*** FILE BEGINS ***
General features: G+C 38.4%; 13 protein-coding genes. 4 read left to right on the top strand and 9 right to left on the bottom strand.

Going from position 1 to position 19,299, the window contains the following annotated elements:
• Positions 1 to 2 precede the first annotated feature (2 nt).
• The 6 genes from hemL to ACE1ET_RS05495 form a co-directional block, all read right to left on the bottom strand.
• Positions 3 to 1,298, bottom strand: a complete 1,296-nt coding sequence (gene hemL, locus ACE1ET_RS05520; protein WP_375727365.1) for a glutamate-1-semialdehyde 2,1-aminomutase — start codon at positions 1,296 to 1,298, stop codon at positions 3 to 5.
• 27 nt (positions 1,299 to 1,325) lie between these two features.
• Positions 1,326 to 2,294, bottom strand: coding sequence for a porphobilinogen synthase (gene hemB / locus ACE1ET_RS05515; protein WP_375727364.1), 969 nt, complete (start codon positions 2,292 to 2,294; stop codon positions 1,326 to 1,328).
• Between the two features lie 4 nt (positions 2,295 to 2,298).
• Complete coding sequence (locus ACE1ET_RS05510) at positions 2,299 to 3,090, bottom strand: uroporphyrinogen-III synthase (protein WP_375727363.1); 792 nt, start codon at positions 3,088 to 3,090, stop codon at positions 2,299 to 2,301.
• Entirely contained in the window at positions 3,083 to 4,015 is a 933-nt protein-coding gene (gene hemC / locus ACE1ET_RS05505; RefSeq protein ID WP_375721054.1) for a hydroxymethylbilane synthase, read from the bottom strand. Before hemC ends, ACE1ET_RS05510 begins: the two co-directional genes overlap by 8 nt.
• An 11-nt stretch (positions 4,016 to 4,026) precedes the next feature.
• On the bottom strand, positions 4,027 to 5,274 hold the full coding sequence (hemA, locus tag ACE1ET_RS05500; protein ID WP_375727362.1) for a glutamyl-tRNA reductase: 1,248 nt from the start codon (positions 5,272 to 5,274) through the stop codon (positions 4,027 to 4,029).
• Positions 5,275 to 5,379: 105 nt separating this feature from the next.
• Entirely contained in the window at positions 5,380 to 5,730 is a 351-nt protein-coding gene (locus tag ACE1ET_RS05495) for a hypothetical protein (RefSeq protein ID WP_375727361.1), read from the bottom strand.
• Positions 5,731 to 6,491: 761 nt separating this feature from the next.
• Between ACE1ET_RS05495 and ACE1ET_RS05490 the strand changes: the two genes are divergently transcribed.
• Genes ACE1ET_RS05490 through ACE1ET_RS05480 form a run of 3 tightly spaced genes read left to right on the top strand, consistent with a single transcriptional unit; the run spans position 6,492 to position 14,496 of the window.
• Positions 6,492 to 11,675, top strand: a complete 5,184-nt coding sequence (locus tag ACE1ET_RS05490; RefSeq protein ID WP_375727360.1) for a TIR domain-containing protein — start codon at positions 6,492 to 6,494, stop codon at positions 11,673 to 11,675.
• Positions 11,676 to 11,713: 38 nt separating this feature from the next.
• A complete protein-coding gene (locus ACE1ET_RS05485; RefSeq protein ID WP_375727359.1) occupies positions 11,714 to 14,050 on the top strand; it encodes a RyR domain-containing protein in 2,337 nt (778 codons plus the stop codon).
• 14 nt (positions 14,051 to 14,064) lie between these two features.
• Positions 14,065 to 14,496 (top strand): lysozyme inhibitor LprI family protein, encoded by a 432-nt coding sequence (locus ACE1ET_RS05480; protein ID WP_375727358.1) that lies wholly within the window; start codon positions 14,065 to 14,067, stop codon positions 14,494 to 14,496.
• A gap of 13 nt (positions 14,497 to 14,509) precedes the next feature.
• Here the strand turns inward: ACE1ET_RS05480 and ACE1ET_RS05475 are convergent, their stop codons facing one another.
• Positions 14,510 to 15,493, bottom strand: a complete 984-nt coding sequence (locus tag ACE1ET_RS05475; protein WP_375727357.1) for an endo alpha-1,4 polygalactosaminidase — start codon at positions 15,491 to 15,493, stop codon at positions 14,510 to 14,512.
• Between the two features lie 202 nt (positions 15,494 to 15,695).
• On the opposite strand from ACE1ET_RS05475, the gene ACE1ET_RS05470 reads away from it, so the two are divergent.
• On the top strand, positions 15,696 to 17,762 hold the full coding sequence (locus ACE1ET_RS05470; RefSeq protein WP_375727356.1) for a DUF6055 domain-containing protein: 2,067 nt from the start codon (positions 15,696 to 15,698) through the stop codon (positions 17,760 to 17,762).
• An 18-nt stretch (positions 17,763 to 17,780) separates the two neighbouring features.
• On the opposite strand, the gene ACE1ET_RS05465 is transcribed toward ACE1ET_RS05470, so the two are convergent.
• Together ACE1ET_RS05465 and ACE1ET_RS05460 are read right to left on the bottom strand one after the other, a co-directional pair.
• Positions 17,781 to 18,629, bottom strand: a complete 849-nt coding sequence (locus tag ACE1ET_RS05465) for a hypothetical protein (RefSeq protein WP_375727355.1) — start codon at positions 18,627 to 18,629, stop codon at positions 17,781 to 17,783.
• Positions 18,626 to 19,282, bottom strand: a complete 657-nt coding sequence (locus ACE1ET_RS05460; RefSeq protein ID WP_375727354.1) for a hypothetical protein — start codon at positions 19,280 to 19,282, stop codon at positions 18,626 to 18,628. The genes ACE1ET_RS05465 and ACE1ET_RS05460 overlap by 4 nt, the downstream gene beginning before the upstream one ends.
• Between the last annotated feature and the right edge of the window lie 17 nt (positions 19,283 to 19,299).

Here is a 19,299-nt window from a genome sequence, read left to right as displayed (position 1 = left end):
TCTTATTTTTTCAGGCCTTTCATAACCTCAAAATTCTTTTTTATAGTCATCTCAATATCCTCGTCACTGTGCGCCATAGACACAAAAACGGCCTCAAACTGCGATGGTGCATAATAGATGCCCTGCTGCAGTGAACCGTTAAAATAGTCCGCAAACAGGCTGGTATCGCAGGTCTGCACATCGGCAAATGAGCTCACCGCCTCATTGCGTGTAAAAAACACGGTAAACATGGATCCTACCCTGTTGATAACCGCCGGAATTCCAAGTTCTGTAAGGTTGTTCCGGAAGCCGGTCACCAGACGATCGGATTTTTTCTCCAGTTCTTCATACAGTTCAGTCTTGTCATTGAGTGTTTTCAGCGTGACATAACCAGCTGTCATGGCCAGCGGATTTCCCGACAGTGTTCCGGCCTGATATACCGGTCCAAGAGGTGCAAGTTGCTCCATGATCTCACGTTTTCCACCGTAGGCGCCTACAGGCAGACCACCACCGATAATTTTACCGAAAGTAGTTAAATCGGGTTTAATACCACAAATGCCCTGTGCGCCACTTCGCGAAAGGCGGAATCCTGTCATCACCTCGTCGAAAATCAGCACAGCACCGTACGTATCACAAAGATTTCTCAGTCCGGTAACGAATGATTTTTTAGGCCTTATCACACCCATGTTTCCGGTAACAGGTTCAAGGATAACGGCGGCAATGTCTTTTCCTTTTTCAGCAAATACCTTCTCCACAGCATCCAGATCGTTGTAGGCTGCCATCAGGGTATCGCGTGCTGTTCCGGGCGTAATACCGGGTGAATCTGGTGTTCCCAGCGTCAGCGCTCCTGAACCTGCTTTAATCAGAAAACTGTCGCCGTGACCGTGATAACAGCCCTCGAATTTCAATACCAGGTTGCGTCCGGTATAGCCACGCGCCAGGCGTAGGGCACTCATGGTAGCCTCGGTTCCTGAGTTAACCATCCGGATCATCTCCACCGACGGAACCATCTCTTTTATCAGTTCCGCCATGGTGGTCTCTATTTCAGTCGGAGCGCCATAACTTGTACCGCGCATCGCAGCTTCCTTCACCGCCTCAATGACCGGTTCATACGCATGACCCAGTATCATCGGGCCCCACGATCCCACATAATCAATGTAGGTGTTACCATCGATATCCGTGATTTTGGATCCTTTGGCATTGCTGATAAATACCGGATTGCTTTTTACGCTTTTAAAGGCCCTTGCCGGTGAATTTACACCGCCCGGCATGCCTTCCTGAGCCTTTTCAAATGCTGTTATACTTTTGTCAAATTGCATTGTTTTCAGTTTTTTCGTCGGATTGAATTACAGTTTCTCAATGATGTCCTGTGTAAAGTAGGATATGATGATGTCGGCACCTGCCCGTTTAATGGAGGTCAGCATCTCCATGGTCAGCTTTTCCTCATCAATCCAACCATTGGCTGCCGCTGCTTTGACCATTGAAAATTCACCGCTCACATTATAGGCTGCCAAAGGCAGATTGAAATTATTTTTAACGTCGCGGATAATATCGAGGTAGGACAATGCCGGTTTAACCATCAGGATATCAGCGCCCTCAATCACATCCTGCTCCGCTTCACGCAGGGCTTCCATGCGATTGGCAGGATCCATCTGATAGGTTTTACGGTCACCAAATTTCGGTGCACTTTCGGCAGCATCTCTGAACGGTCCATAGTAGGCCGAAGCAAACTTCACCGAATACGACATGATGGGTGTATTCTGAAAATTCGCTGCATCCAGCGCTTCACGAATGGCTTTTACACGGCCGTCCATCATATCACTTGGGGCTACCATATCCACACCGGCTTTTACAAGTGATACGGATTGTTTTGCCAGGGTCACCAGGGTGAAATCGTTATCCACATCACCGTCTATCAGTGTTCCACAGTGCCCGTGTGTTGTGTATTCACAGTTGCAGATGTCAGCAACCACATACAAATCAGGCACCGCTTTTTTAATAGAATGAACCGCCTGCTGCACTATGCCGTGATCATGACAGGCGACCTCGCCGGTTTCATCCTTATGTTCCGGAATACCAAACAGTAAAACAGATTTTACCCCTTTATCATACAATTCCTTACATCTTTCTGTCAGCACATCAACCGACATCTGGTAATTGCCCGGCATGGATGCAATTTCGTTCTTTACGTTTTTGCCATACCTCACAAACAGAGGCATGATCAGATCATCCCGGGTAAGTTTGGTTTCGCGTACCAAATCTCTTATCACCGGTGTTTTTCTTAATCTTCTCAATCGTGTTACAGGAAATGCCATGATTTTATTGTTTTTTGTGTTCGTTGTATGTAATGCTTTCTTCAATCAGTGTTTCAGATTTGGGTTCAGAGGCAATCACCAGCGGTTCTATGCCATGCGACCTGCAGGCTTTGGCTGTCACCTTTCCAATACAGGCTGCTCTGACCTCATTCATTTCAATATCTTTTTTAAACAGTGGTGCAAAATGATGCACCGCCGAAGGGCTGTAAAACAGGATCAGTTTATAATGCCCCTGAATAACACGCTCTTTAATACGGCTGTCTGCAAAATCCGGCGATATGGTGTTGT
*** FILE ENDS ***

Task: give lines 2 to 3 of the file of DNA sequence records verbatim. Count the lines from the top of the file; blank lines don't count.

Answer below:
Going from position 1 to position 19,299, the window contains the following annotated elements:
• Positions 1 to 2 precede the first annotated feature (2 nt).